6. Fish - Arandaspis
7. Octopus - Belemnite
8. Dog - Leptocyon
9. Giraffe - Palaeotragus
10. Whale - Protocetus
Question 7: Practice drawing various animals and plants.
Answer: Ask your teachers and parents to suggest the names of plants and animals and practice drawing them. You can also take help from your book to find the names of plants and animals.
Question 8: Describe one example of adaptive radiation.
Answer: Adaptive radiation is an evolutionary process that produces new species from a single, rapidly diversifying lineage. This process occurs due to natural selection. An example of adaptive radiation is Darwin finches, found in Galapagos Island. A large variety of finches is present in Galapagos Island that arose from a single species, which reached this land accidentally. As a result, many new species have evolved, diverged, and adapted to occupy new habitats. These finches have developed different eating habits and different types of beaks to suit their feeding habits. The insectivorous, blood-sucking and other species of finches with varied dietary habits have evolved from a single seed-eating finch ancestor.
Question 9: Can we call human evolution as adaptive radiation?
Answer: No, human evolution cannot be called adaptive radiation. This is because adaptive radiation is an evolutionary process that produces new species from a single, rapidly diversifying lineage, which is not the case with human evolution. Human evolution is a gradual process that took place slowly in time. It represents an example of anagenesis.
Question 10: Using various resources such as your school library or the internet and discussions with your teacher, trace the evolutionary stages of any one animal say horse.
Answer: The evolution of horses started with Eohippus during the Eocene period. It involved the following evolutionary stages.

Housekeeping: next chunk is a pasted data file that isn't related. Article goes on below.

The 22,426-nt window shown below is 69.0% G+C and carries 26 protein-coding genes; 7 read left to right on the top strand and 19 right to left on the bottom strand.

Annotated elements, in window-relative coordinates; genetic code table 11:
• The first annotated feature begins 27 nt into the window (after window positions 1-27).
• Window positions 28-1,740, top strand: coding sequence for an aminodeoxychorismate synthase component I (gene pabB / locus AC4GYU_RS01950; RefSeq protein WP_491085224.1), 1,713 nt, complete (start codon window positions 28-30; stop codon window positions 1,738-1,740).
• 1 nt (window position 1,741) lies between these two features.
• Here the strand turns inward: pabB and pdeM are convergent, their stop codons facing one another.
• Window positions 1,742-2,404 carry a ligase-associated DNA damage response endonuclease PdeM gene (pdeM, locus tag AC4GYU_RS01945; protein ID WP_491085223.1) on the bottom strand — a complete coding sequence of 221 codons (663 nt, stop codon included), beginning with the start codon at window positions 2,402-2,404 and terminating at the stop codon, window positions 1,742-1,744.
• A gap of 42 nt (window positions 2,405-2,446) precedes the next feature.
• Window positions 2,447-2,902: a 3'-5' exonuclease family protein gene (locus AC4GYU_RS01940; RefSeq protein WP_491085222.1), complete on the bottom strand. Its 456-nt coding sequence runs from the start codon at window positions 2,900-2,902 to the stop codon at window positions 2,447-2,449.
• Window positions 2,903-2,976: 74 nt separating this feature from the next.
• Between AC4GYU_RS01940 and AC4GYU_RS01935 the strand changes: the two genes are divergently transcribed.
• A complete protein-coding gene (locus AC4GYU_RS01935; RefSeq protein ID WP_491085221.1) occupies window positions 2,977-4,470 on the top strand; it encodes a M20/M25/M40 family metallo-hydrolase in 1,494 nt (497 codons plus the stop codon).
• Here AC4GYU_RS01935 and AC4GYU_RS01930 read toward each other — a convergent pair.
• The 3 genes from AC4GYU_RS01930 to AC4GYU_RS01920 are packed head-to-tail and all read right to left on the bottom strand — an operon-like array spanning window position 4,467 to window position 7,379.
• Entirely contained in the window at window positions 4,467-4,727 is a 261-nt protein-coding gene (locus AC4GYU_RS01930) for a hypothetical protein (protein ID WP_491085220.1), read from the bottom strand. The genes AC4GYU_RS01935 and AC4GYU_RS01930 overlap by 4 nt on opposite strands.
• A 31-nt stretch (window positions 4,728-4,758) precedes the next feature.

(i) Gradual increase in body size
(ii) Elongation of head and neck region
(iii) Increase in the length of limbs and feet
(iv) Gradual reduction of lateral digits
(v) Enlargement of third functional toe
(vi) Strengthening of the back
(vii) Development of brain and sensory organs
(viii) Increase in the complexity of teeth for feeding on grass
The evolution of horse is represented as
(i) Eohippus: It had a short head and neck. It had four functional toes and a splint of 1 and 5 on each hind limb and a splint of 1 and 3 in each forelimb. The molars were short crowned that were adapted for grinding the plant diet.
(ii) Mesohippus: It was slightly taller than Eohippus. It had three toes in each foot.
(iii) Merychippus: It had the size of approximately 100 cm. Although it still had three toes in each foot, but it could run on one toe. The side toe did not touch the ground. The molars were adapted for chewing the grass.
(iv) Pliohippus: It resembled the modern horse and was around 108 cm tall. It had a single functional toe with splint of 2nd and 4th in each limb.
(v) Equus: Pliohippus gave rise to Equus or the modern horse with one toe in each foot. They have incisors for cutting grass and molars for grinding food.